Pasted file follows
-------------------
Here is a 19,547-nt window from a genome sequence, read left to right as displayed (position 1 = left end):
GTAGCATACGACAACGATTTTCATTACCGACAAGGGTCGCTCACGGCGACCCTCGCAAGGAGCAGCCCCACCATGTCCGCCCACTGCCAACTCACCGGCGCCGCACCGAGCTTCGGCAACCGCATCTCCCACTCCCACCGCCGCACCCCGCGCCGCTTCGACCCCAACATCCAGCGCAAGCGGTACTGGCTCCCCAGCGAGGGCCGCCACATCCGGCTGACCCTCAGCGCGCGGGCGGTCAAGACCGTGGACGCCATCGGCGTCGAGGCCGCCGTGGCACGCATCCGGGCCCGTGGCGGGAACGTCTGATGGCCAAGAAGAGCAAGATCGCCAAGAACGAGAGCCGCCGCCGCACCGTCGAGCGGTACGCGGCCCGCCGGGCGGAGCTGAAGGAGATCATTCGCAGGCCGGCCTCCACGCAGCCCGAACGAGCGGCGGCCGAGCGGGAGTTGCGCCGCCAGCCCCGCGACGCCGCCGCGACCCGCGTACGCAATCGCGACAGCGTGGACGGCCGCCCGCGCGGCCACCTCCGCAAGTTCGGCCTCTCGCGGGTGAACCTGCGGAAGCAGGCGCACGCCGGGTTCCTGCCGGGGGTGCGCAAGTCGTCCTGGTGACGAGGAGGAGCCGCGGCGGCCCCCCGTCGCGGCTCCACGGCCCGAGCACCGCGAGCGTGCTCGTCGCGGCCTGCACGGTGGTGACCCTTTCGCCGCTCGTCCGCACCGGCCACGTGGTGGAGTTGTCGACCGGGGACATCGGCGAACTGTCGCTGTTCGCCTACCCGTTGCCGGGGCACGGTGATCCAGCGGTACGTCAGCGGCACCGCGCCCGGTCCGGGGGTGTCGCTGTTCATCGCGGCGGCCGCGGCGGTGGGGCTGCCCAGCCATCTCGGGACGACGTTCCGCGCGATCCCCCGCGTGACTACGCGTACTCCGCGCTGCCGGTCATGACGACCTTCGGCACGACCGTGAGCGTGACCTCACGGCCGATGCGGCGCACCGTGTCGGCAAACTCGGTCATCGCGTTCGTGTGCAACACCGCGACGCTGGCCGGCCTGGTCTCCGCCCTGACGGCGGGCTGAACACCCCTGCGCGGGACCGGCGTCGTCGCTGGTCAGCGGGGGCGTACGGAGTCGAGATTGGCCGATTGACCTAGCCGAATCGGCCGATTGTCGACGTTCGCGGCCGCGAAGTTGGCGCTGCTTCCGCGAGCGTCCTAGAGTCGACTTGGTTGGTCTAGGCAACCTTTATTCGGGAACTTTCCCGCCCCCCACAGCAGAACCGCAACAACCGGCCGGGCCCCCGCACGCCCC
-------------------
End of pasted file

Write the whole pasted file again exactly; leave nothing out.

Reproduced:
Here is a 19,547-nt window from a genome sequence, read left to right as displayed (position 1 = left end):
GTAGCATACGACAACGATTTTCATTACCGACAAGGGTCGCTCACGGCGACCCTCGCAAGGAGCAGCCCCACCATGTCCGCCCACTGCCAACTCACCGGCGCCGCACCGAGCTTCGGCAACCGCATCTCCCACTCCCACCGCCGCACCCCGCGCCGCTTCGACCCCAACATCCAGCGCAAGCGGTACTGGCTCCCCAGCGAGGGCCGCCACATCCGGCTGACCCTCAGCGCGCGGGCGGTCAAGACCGTGGACGCCATCGGCGTCGAGGCCGCCGTGGCACGCATCCGGGCCCGTGGCGGGAACGTCTGATGGCCAAGAAGAGCAAGATCGCCAAGAACGAGAGCCGCCGCCGCACCGTCGAGCGGTACGCGGCCCGCCGGGCGGAGCTGAAGGAGATCATTCGCAGGCCGGCCTCCACGCAGCCCGAACGAGCGGCGGCCGAGCGGGAGTTGCGCCGCCAGCCCCGCGACGCCGCCGCGACCCGCGTACGCAATCGCGACAGCGTGGACGGCCGCCCGCGCGGCCACCTCCGCAAGTTCGGCCTCTCGCGGGTGAACCTGCGGAAGCAGGCGCACGCCGGGTTCCTGCCGGGGGTGCGCAAGTCGTCCTGGTGACGAGGAGGAGCCGCGGCGGCCCCCCGTCGCGGCTCCACGGCCCGAGCACCGCGAGCGTGCTCGTCGCGGCCTGCACGGTGGTGACCCTTTCGCCGCTCGTCCGCACCGGCCACGTGGTGGAGTTGTCGACCGGGGACATCGGCGAACTGTCGCTGTTCGCCTACCCGTTGCCGGGGCACGGTGATCCAGCGGTACGTCAGCGGCACCGCGCCCGGTCCGGGGGTGTCGCTGTTCATCGCGGCGGCCGCGGCGGTGGGGCTGCCCAGCCATCTCGGGACGACGTTCCGCGCGATCCCCCGCGTGACTACGCGTACTCCGCGCTGCCGGTCATGACGACCTTCGGCACGACCGTGAGCGTGACCTCACGGCCGATGCGGCGCACCGTGTCGGCAAACTCGGTCATCGCGTTCGTGTGCAACACCGCGACGCTGGCCGGCCTGGTCTCCGCCCTGACGGCGGGCTGAACACCCCTGCGCGGGACCGGCGTCGTCGCTGGTCAGCGGGGGCGTACGGAGTCGAGATTGGCCGATTGACCTAGCCGAATCGGCCGATTGTCGACGTTCGCGGCCGCGAAGTTGGCGCTGCTTCCGCGAGCGTCCTAGAGTCGACTTGGTTGGTCTAGGCAACCTTTATTCGGGAACTTTCCCGCCCCCCACAGCAGAACCGCAACAACCGGCCGGGCCCCCGCACGCCCC